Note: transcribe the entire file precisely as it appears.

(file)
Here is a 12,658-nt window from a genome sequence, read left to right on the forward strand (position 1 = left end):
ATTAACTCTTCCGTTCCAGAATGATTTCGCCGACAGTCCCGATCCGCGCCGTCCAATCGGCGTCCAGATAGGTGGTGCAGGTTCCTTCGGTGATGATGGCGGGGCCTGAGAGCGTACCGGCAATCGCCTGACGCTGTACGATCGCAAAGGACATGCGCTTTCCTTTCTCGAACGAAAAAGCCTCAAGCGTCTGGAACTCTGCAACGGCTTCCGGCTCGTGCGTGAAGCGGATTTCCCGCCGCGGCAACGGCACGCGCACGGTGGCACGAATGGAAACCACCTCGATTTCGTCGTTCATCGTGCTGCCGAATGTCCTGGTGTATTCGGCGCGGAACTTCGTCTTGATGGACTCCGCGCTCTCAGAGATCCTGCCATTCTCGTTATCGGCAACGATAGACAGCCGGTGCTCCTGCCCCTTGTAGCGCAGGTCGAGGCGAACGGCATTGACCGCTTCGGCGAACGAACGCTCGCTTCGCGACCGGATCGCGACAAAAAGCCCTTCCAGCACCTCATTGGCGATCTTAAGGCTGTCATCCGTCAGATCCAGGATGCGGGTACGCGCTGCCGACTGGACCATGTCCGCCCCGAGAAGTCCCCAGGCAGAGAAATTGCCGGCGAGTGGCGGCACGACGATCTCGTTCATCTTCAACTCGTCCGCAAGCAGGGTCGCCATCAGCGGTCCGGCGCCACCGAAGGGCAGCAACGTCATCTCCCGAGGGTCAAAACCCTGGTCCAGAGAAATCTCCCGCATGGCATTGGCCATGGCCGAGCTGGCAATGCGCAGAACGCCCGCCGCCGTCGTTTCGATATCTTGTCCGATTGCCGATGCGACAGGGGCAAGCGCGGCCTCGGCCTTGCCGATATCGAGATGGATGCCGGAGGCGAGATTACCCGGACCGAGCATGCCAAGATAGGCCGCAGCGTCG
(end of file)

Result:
Here is a 12,658-nt window from a genome sequence, read left to right on the forward strand (position 1 = left end):
ATTAACTCTTCCGTTCCAGAATGATTTCGCCGACAGTCCCGATCCGCGCCGTCCAATCGGCGTCCAGATAGGTGGTGCAGGTTCCTTCGGTGATGATGGCGGGGCCTGAGAGCGTACCGGCAATCGCCTGACGCTGTACGATCGCAAAGGACATGCGCTTTCCTTTCTCGAACGAAAAAGCCTCAAGCGTCTGGAACTCTGCAACGGCTTCCGGCTCGTGCGTGAAGCGGATTTCCCGCCGCGGCAACGGCACGCGCACGGTGGCACGAATGGAAACCACCTCGATTTCGTCGTTCATCGTGCTGCCGAATGTCCTGGTGTATTCGGCGCGGAACTTCGTCTTGATGGACTCCGCGCTCTCAGAGATCCTGCCATTCTCGTTATCGGCAACGATAGACAGCCGGTGCTCCTGCCCCTTGTAGCGCAGGTCGAGGCGAACGGCATTGACCGCTTCGGCGAACGAACGCTCGCTTCGCGACCGGATCGCGACAAAAAGCCCTTCCAGCACCTCATTGGCGATCTTAAGGCTGTCATCCGTCAGATCCAGGATGCGGGTACGCGCTGCCGACTGGACCATGTCCGCCCCGAGAAGTCCCCAGGCAGAGAAATTGCCGGCGAGTGGCGGCACGACGATCTCGTTCATCTTCAACTCGTCCGCAAGCAGGGTCGCCATCAGCGGTCCGGCGCCACCGAAGGGCAGCAACGTCATCTCCCGAGGGTCAAAACCCTGGTCCAGAGAAATCTCCCGCATGGCATTGGCCATGGCCGAGCTGGCAATGCGCAGAACGCCCGCCGCCGTCGTTTCGATATCTTGTCCGATTGCCGATGCGACAGGGGCAAGCGCGGCCTCGGCCTTGCCGATATCGAGATGGATGCCGGAGGCGAGATTACCCGGACCGAGCATGCCAAGATAGGCCGCAGCGTCG